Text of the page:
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Why cap-and-invest? One strategy for carbon reduction
January 20, 2021

Successfully tackling our climate challenge will require a mix of policies that includes investment, emission standards, and more. One important question is: how do we account for the harms of carbon pollution in our economy and hold accountable those responsible for them? Doing this will require grappling with the serious legacy of environmental racism that exists in our society, the result of both intentional and unintentional policies enacted by governments and supported by advocates over the years. This article describes Climate Solutions' approach to the Climate Commitment Act, Governor Inslee’s proposed cap-and-invest system, and other systems like it. There are other strong carbon policies under discussion this year, including a carbon fee, that we don’t discuss in this post.

Want to better understand how carbon taxes and cap-and-invest work? Check out our webinar from July 9, 2020 that describes both approaches (find the presentation Carbon Pricing 101 and its materials on this page).

The Washington Legislature is again debating carbon pricing with an eye toward generating revenue to invest in public transit, climate adaptation, reducing carbon pollution and more. This is a range of investments most people agree on—Climate Solutions and many partners are working to ensure that the investment plan that comes out of any carbon pricing measure conforms with principles developed by the many organizations coming together to create the Climate Alliance and the Environmental Priorities Coalition’s Clean and Just Transportation proposal.

But as always when carbon pricing is on the agenda, there is an active and at times intense debate on whether a cap-and-invest system or a carbon tax or fee approach is preferable to meet the demands of science and correct the disproportionate impacts on communities that most directly bear the costs of pollution. Climate Solutions' view is that either one of these systems can be designed well, to effectively cut carbon pollution and to benefit those communities that bear the most environmental burdens. Either can also be designed poorly, to provide the appearance of action while extending a legacy of pollution that is fast making our planet less habitable. The details matter.

Governor Inslee along with Senators Carlyle, Saldaña and others this year have proposed a new bill, the Climate Commitment Act, as part of an ambitious climate agenda. The Climate Commitment Act includes a cap-and-invest system as its centerpiece, a policy that creates a gradually reducing economy-wide cap on greenhouse gas emissions targeted to achieving a 95% reduction by 2050 with additional interim targets. While we think the policy as introduced needs a range of improvements, we see great potential for it to meet the needs of the moment and support a historic level of support for transit investments that connect communities to mobility, especially those who need it most, along with transportation electrification that we will need if we’re to achieve our greenhouse gas goals. There is a real risk that if the Climate Commitment Act doesn’t pass in some form this session, neither will a transportation and transit investment package—a framework that was carefully developed in close partnership with a range of partners within the Climate Alliance. We’re working hard to avoid that outcome.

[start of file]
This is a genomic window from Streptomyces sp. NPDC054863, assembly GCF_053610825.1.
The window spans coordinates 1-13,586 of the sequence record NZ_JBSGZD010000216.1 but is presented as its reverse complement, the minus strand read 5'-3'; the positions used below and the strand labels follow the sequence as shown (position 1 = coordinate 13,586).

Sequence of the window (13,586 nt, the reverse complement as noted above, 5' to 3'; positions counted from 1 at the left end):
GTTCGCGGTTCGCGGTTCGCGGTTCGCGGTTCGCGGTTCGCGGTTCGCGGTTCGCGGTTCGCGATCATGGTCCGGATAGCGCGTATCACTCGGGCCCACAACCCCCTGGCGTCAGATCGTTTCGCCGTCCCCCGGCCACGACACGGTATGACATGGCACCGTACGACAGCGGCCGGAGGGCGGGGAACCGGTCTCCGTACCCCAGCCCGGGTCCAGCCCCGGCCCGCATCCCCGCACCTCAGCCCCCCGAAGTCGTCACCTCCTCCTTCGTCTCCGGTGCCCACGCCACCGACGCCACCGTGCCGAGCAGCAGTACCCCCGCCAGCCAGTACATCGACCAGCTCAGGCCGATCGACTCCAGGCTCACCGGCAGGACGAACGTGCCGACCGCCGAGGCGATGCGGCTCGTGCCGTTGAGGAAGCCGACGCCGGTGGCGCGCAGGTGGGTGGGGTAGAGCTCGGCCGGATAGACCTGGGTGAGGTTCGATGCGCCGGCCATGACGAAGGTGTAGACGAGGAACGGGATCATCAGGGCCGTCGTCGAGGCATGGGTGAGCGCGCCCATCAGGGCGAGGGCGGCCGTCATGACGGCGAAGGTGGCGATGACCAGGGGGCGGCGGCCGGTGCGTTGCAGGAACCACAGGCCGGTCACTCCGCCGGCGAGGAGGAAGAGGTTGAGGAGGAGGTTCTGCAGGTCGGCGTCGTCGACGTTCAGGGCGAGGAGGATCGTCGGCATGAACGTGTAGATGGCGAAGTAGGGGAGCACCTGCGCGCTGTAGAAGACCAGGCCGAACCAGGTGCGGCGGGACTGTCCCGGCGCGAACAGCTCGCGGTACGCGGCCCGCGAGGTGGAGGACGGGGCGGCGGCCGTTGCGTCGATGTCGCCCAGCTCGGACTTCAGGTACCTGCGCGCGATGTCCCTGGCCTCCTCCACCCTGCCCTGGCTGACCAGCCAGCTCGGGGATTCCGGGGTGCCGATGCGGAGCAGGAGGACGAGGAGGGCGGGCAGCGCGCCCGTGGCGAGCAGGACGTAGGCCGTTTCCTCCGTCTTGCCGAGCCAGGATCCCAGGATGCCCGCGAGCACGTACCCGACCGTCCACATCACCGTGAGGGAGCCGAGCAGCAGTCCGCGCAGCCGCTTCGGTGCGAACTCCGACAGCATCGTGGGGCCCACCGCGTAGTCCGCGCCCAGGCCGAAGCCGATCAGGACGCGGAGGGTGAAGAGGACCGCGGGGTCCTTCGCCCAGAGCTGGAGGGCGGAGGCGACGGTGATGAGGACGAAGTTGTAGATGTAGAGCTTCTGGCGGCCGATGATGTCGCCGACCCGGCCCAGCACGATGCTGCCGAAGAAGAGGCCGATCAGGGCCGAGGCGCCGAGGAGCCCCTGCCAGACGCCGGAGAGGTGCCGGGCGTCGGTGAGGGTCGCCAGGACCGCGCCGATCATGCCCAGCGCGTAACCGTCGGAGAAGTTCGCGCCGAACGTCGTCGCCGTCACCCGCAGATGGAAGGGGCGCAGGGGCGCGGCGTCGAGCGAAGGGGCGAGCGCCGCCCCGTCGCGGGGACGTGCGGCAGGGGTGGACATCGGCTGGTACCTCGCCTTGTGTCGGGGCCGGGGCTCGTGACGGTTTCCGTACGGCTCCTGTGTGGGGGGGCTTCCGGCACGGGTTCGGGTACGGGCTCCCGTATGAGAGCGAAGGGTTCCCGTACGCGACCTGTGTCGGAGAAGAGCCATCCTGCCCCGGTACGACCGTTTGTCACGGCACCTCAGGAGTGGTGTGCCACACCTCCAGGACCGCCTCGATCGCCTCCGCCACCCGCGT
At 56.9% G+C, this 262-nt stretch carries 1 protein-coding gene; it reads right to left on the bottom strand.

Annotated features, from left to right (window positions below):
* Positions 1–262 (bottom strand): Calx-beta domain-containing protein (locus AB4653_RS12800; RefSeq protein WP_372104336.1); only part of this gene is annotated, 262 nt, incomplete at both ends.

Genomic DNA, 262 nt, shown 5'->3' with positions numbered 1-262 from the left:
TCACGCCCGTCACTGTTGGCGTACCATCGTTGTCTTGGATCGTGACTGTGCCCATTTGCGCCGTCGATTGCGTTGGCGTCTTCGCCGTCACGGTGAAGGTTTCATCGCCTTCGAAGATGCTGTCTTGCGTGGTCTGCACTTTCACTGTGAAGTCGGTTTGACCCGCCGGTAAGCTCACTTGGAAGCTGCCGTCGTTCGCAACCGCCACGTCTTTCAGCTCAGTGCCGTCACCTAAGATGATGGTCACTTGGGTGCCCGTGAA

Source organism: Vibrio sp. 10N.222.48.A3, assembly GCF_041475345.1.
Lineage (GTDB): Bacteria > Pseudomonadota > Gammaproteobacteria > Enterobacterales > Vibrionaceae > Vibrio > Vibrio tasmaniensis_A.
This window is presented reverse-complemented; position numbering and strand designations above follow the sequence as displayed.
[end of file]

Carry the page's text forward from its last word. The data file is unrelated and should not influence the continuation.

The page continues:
Carbon taxes and cap-and-invest systems have much in common. Both are market mechanisms that reduce pollution by making major carbon emitters pay for the consequences of their actions, thereby incentivizing the adoption of clean sources of energy that have lower climate impacts. Both hold the largest sources of climate pollution in the state accountable for their outsized role in fueling the climate crisis and require them to contribute to the solutions we need. Both require complementary mechanisms to assure local benefits. The difference is that a carbon tax has legislators establishing the level of taxation, while cap-and-invest’s price is a function of the cap—the lower the amount of pollution allowed, the more entities covered by the policy bid up the price, leading to deeper pollution reductions. Both incentivize pollution reductions where they’re the cheapest, not where they’re the most beneficial, for example supporting low-hanging-fruit efficiency investments (which we also need!) instead of eliminating dangerous air toxics from cars in dense communities. This is why all carbon pricing systems need complementary mechanisms to ensure that benefits actually target and benefit communities of color and low-income communities who carry the highest burdens of pollution—including cleaning up what powers our transportation and advancing other ways to cut pollution quickly. We like that cap-based systems, when well-designed, provide certainty of emission reductions at the correct scale which carbon taxes do not—but both can deliver the emission reductions we need.